Business Encyclopedia


Accounting and Corporate Regulatory Authority (ACRA)
Audited Financial Statement
Annual General Meeting (AGM)
Annual Report (AR)
Articles of Association


Business Grants Portal
Business Profile


Central Provident Fund (CPF)
Certificate Of Residence (COR)
Common Reporting Standard
Common Seal
Companies Act (Cap. 50)
Company Constitution
Company Secretary
Company Stamp


Dependant’s Pass
Directors’ Resolution in Writing (DRIW)
Dormant Company
Double Taxation Agreement (DTA)
Due Diligence


Electronic Register of Members (eROM)
Employment Pass (EP)
Enterprise Development Grant (EDG)
Estimated Chargeable Income (ECI)
Exempt Private Company (EPC)


Financial Year End (FYE)
Form C-S/ C
Form C-S (Lite)
Fund Accounting


Goods and Services Tax (GST)


Hedge Fund


Import/Export License
Income Tax
Initial Public Offering (IPO)
Inland Revenue Authority of Singapore (IRAS)
Intellectual Property Office of Singapore (IPOS)
Interim Dividend
IR21 Form



Know Your Customer (KYC)
Knowledge Capital


Letter of Consent (LOC)
Limited Liability Company (LLC)
Limited Liability Partnership (LLP)
Limited Partnership (LP)
Liquidation (Court Order/Compulsory)
Liquidation (Voluntary)
Long Term Visit Pass (LTVP)


Ministry of Manpower (MOM)


Nominee Director
Nominee Shareholder
National Registration Identity Card (NIRC)



Personal Data Protection Act (PDPA)
Personalised Employment Pass (PEP)
Private limited company
Productivity Solutions Grant (PSG)
Permanent Resident (PR)


Quickbook Accounting


Register of Charges
Register of Nominee Director
Register of Registrable Controllers (RORC)
Registered Office Address


S Pass
Small Company
Sole Proprietor
Special Employment Credit
Sponsored Employment Pass
Striking Off


Temporary Bridging Loan
Temporary Employment Credit (TEC)


Unaudited financial statement
Undischarged Bankrupt


Variable Capital Company (VCC)
Venture Capitalist (VC)


Wage Credit Scheme
Withholding Tax (Section 45)




Year of Assessment (YA)


Zero Rated Supplies
Zero-rised Financial Statement


An “apostille” is a kind of document authentication granted by nations that have signed the 1961 Hague Convention. The US State Department maintains a list of countries that accept apostilles.

On September 16, 2021, the Apostille Convention became effective for Singapore. Users who want papers to be produced in Contracting Parties to the Apostille Convention should apply for Apostille from the Singapore Academy of Law. Users who want papers to be produced by non-contracting parties of the Apostille convention can approach the Singapore Academy of Law and then the relevant embassies to get the documents legalised if needed.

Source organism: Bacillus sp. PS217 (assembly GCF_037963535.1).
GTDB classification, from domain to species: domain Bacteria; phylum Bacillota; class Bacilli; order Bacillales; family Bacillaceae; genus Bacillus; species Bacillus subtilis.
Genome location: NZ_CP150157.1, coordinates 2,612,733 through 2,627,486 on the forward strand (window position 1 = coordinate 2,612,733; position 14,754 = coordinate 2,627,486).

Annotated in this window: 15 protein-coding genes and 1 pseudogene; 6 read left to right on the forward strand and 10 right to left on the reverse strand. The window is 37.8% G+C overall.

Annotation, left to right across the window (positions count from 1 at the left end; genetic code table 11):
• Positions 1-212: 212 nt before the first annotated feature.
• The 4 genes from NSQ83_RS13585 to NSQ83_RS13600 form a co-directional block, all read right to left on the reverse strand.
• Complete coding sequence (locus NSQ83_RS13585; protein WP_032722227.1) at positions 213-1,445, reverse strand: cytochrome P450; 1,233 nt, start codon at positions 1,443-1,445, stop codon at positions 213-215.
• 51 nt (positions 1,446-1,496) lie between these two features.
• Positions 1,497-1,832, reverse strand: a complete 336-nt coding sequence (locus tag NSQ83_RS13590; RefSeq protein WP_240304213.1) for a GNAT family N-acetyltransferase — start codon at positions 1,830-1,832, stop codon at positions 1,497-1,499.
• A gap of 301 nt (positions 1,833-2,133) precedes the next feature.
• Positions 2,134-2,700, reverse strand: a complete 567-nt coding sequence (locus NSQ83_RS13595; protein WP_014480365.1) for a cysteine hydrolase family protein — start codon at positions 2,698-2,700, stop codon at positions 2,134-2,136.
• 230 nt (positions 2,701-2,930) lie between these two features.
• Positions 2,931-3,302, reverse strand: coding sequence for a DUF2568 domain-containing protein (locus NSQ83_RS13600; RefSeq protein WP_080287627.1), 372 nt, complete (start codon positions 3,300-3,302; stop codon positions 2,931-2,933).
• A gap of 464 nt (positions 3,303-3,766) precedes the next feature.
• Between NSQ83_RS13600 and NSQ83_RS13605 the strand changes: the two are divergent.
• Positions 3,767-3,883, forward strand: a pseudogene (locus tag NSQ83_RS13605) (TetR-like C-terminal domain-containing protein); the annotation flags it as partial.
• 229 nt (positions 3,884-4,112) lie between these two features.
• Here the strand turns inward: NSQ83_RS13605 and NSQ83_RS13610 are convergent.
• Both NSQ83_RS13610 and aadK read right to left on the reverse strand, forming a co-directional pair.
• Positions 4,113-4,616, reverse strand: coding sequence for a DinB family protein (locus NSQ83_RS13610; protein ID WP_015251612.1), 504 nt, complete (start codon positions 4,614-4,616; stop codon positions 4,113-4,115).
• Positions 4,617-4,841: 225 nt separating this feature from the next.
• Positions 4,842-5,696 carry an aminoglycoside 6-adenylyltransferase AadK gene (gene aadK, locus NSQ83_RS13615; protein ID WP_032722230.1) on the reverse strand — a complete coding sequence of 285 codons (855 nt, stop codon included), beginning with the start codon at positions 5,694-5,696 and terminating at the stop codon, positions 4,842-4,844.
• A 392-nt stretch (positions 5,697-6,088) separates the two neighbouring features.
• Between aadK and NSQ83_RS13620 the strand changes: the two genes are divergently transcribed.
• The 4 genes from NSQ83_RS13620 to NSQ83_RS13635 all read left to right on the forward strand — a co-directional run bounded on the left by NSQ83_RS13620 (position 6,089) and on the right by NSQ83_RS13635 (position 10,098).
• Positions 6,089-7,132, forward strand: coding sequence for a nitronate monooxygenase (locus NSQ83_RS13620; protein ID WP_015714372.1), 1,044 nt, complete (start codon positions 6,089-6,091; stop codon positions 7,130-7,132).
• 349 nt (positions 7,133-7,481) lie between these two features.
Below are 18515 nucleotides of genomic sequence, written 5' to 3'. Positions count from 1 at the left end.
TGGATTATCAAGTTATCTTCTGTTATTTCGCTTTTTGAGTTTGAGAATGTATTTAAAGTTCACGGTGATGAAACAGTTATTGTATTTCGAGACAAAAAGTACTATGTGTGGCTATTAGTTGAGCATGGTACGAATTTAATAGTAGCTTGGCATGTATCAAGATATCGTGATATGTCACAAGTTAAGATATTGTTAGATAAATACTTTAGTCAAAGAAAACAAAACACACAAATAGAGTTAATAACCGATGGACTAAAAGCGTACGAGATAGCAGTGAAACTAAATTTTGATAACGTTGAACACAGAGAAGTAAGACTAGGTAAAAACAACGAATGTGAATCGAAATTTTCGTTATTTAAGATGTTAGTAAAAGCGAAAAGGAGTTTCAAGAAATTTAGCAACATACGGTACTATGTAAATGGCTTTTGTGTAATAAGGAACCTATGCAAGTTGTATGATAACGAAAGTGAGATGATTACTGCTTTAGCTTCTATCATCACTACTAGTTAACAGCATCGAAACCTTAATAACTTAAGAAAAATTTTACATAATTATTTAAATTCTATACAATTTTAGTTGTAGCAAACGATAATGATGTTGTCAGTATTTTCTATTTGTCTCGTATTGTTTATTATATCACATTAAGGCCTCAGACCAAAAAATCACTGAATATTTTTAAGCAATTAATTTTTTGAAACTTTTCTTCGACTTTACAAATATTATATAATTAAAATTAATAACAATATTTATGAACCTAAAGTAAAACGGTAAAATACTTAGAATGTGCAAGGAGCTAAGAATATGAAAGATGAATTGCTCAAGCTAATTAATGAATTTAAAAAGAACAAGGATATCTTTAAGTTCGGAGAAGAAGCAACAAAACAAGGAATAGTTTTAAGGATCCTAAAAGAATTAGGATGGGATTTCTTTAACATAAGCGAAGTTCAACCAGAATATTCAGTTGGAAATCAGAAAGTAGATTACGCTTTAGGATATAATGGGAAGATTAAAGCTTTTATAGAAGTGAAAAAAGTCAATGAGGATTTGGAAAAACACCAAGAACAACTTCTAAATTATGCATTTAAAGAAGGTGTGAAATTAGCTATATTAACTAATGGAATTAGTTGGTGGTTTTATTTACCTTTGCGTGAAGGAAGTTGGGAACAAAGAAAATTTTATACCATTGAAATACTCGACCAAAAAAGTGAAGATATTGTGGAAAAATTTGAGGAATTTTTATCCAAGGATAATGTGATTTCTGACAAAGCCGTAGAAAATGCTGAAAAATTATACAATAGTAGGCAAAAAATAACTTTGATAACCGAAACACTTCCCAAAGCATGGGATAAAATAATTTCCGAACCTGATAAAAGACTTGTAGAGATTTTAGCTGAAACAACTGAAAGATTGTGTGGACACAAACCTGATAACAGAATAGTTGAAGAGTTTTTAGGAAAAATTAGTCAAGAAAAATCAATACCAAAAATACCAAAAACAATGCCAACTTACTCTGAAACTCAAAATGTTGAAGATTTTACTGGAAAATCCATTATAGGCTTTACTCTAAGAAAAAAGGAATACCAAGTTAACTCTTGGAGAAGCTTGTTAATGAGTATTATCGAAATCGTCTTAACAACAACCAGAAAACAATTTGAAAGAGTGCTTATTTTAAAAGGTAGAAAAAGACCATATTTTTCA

If the intended recipient nation is not a signatory to the Hague Convention, papers might be “authenticated” or “certified” before being transferred.

The Secretary of State’s Office provides apostille and authentication services to U.S. residents and foreign nationals on papers that will be used outside of the United States. Corporate documents such as bylaws and articles of incorporation, power of attorney, diplomas, transcripts, letters relating to degrees, marital status, references and job certifications, home studies, deeds of assignment, distributorship agreements, papers for adoption purposes, and so on are examples of the types of documents. In addition, under the 1961 Hague Convention, the US State Department offers general information on document authentications and apostilles.

Requirements for Obtaining an Apostille

Apostilles certify official seals and signatures on public papers like birth certificates, court orders, or any other document issued by a federal office and certified by an American or foreign consul. The document(s) are apostille-certified so that they can be acknowledged in foreign nations that are signatories to the 1961 Hague Convention Treaty. Apostilles are only affixed to federal papers for use in countries that are signatories to the Hague Convention of 1961.

You must perform the following before sending documents that require authentication:

  • Each document should be notarised in front of a notary public:
    • Documents must first be certified by the clerk of court in the county where the notary is commissioned and then certified by the secretary of state where the document was notarised for notaries public commissioned through the county.
    • Documents must only be certified by the secretary of state in the state where the document was notarised for notaries public commissioned by the state.
  • To notarise and certify your document, follow these steps:
    • Your document has to be delivered to you.
    • Make sure your document is notarised.
    • If it is applicable, have the clerk of court certify your document.
    • The secretary of state should certify your document. Note that if a document requires certification from both the clerk of court and the secretary of state, the dates must demonstrate that the clerk of court certification was completed first.
    • Note: Your requests will not be completed if you do not have the appropriate notarisation(s) before submitting your papers.
  • Original seals and signatures are required.
    • Only “genuine certified copies” from a notary public are accepted. A notary public cannot certify birth certificates, marriage certificates, death certificates, divorce decrees, court papers, or federally-issued documents as “true copies.” The secretary of state must certify these documents.
  • All papers written in a foreign language must be validated as authentic translations by a qualified translator and notarised.